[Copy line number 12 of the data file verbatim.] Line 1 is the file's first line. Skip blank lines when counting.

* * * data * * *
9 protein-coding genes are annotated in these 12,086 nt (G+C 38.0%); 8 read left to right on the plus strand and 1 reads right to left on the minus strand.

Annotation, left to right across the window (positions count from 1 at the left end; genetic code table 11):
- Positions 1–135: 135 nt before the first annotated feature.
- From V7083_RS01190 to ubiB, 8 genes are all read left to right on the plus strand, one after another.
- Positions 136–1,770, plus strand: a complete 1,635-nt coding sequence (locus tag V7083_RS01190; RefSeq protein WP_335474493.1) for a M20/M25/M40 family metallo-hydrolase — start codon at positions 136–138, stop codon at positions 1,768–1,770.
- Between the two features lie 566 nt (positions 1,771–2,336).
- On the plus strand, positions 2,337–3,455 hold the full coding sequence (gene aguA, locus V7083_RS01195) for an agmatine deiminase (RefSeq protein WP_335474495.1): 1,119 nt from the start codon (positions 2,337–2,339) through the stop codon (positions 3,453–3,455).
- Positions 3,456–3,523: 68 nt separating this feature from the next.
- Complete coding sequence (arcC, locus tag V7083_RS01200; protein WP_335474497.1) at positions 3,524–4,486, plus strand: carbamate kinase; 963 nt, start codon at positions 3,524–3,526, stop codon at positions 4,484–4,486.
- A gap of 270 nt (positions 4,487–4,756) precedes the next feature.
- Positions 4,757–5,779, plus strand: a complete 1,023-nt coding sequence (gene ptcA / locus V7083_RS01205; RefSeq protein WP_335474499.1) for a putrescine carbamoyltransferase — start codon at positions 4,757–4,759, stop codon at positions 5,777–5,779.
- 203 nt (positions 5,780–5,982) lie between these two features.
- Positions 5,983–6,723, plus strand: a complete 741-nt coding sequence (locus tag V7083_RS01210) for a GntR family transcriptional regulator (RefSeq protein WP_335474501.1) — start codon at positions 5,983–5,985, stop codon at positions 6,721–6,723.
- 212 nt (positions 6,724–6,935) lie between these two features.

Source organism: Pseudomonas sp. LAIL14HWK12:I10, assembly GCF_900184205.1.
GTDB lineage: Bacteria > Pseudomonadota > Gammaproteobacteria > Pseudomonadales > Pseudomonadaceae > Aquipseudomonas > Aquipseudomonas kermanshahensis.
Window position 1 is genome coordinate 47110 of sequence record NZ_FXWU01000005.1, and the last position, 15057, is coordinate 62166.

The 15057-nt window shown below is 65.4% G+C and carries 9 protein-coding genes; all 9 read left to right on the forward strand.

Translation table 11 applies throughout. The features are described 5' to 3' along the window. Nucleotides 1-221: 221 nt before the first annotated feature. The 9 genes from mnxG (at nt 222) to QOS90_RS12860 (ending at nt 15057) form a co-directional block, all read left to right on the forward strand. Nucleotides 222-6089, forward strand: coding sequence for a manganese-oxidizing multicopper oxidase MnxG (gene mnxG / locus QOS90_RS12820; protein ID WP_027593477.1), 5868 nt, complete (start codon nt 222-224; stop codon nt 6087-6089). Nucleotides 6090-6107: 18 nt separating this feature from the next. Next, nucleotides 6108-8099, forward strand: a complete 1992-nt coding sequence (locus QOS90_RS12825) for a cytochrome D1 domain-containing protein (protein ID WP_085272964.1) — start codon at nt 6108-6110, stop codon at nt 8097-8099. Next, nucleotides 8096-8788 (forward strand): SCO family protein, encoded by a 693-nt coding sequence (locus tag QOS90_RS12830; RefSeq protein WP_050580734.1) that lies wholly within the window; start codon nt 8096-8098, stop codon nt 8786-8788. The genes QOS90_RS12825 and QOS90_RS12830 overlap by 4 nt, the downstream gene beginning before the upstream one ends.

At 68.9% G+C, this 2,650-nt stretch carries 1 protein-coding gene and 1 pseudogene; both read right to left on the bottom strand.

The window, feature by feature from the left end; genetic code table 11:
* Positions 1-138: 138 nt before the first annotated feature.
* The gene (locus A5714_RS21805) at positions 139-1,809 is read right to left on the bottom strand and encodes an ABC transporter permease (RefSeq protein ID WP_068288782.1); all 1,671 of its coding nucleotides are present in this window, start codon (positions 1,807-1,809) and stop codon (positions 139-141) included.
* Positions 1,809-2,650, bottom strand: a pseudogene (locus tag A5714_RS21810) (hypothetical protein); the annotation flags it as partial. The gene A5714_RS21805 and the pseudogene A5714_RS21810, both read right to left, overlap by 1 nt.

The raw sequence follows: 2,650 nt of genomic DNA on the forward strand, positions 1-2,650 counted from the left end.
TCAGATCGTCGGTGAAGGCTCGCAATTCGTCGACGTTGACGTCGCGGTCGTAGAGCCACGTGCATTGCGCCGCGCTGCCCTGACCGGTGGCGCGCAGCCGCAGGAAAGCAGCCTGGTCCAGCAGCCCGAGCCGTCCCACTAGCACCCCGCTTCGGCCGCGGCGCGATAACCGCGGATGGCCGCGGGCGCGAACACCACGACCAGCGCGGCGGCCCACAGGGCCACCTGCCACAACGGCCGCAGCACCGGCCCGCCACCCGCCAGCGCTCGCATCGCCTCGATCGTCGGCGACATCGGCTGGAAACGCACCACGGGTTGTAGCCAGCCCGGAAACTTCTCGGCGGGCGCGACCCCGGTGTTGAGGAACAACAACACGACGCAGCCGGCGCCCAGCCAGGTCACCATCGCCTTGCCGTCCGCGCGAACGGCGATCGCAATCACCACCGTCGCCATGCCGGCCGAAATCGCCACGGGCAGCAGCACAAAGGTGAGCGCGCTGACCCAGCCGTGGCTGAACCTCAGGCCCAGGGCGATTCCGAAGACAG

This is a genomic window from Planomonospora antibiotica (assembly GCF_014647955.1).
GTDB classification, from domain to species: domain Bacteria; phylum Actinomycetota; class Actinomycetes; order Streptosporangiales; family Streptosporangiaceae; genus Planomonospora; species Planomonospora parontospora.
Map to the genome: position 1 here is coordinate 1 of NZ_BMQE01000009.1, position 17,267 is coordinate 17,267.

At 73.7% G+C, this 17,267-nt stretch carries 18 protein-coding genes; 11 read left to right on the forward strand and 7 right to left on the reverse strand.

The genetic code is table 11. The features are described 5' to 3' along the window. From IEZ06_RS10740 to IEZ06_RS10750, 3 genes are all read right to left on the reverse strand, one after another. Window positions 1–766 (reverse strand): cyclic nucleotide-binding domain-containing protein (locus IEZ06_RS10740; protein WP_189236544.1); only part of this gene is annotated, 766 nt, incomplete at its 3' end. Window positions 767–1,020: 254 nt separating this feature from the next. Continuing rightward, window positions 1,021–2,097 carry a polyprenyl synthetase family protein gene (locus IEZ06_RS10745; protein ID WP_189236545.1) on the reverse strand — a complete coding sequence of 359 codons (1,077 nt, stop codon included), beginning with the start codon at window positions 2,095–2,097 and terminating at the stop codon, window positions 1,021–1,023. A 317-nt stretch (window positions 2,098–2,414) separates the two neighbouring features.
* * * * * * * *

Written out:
- 203 nt (positions 5,780–5,982) lie between these two features.